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Thread: Compulsory registration with bargaining councils.

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    Site Caretaker Dave A's Avatar
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    Compulsory registration with bargaining councils.

    I am currently researching and trying to get a clear understanding of registration with bargaining councils. In particular, I'm trying to get a clearer understanding around the concept of compulsory registration.

    Now to give some sort of background to this, where a bargaining council is successfully established to the extent that the collective agreement becomes binding on non-parties, it is common practice to write into the collective agreement that all employers and employees in that sector need to register with the bargaining council. My question is whether such a stipulation is actually lawful. Either in terms of the Labour Relations Act or perhaps even the Constitution.

    I'm going to argue this from an employer point of view, but essentially the principle remains the same from an employee point of view too.

    First, let's pull out some parts of legislation from the Labour Relations Act No. 66 of 1995, as amended by
    Labour Relations Amendment Act, No 42 of 1996
    Proclamation, No 66 of 1996
    Labour Relations Amendment Act, No 127 of 1998, and
    Labour Relations Amendment Act, No 12 of 2002

    Chapter II Deals with FREEDOM OF ASSOCIATION AND GENERAL PROTECTIONS and the part on Employers is as follows:

    6. Employers' right to freedom of association
    (1) Every employer has the right -

    (a) to participate in forming an employers' organisation or a federation of employers' organisations; and

    (b) to an employers' organisation, subject to its constitution.

    (2) Every member of an employers' organisation has the right, subject to the constitution of that employers' organisation-

    (a) to participate in its lawful activities;

    (b) to participate in the election of any of its office-bearers or officials; and

    (c) if-

    (i) a natural person, to stand for election and be eligible for appointment as an office-bearer or official and, if elected or appointed, to hold office;

    (ii) a juristic person, to have a representative stand for election, and be eligible for appointment, as an office-bearer or official and, if elected or appointed, to hold office.

    (3) Every member of an employers' organisation that is a member of a federation of employers' organisations has the right, subject to the constitution of that federation-

    (a) to participate in its lawful activities;

    (b) to participate in the election of any of its office-bearers or officials; and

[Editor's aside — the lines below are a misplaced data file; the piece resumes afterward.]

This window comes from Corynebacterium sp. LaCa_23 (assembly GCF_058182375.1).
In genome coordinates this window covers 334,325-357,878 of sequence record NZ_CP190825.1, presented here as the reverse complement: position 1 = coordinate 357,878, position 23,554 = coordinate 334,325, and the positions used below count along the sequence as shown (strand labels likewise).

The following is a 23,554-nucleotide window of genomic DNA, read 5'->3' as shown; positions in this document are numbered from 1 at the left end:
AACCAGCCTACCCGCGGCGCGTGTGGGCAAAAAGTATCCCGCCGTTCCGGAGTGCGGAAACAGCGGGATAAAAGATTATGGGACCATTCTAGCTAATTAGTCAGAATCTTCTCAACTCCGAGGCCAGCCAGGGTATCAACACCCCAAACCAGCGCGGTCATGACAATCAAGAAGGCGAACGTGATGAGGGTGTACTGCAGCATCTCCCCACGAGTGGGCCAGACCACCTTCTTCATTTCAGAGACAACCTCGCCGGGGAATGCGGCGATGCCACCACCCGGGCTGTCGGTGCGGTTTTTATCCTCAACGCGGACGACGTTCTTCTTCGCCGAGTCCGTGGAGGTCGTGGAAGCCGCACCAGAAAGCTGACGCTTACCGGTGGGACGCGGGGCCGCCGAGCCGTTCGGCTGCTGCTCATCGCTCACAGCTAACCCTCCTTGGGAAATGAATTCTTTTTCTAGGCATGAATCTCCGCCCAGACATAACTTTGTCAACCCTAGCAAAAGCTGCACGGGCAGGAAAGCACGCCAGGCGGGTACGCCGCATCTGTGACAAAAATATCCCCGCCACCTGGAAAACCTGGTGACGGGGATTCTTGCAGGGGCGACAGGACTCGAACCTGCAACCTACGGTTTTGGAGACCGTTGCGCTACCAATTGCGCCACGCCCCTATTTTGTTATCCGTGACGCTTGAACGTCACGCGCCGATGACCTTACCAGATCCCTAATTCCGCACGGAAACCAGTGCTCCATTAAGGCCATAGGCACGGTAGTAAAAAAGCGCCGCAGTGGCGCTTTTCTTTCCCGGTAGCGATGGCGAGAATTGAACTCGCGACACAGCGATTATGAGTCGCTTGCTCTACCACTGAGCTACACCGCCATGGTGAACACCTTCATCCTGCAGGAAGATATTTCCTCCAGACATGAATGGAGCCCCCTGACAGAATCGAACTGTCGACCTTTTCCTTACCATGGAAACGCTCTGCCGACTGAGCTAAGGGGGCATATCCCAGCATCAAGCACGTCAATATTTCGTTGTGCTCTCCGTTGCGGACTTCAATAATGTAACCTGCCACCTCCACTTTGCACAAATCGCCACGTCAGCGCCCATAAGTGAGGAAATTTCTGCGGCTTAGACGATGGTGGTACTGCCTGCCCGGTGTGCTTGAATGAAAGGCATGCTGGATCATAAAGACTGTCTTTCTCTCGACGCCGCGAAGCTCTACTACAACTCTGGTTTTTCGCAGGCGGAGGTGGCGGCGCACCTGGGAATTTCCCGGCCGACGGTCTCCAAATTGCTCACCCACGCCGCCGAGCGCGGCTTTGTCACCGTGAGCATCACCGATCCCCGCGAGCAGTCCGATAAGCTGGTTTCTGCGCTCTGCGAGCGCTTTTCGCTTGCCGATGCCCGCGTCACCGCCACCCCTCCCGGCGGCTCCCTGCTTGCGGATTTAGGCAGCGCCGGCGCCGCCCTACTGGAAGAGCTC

(c) if –

    (i) a natural person, to stand for election and be eligible for appointment as an office-bearer or official and, if elected or appointed, to hold office; or

    (ii) a juristic person, to have a representative stand for election, and be eligible for appointment, as an office-bearer or official and, if elected or appointed, to hold office.

    7. Protection of employers' rights

    (1) No person may discriminate against an employer for exercising any right conferred by this Act.

    (2) Without limiting the general protection conferred by subsection (1), no person may do, or threaten to do, any of the following-

    (a) require an employer-

    (i) not to be a member of an employers' organisation;

    (ii) not to become a member of an employers' organisation; or

    (iii) to give up membership of an employers' organisation;

    (b) prevent an employer from exercising any right conferred by this Act or from participating in any proceedings in terms of this Act; or

    (c) prejudice an employer because of past, present or anticipated-

    (i) membership of an employers' organisation;

    (ii) participation in forming an employers' organisation or a federation of employers' organisations;

    (iii) participation in the lawful activities of an employers' organisation or a federation of employers' organisations;

    (iv) disclosure of information that the employer is lawfully entitled or required to give to another person;

    (v) exercise of any right conferred by this Act; or

    (vi) participation in any proceedings in terms of this Act.

    (3) No person may advantage, or promise to advantage, an employer in exchange for that employer not exercising any right conferred by this Act or not participating in any proceedings in terms of this Act. However, nothing in this section precludes the parties to a dispute from concluding an agreement to settle that dispute.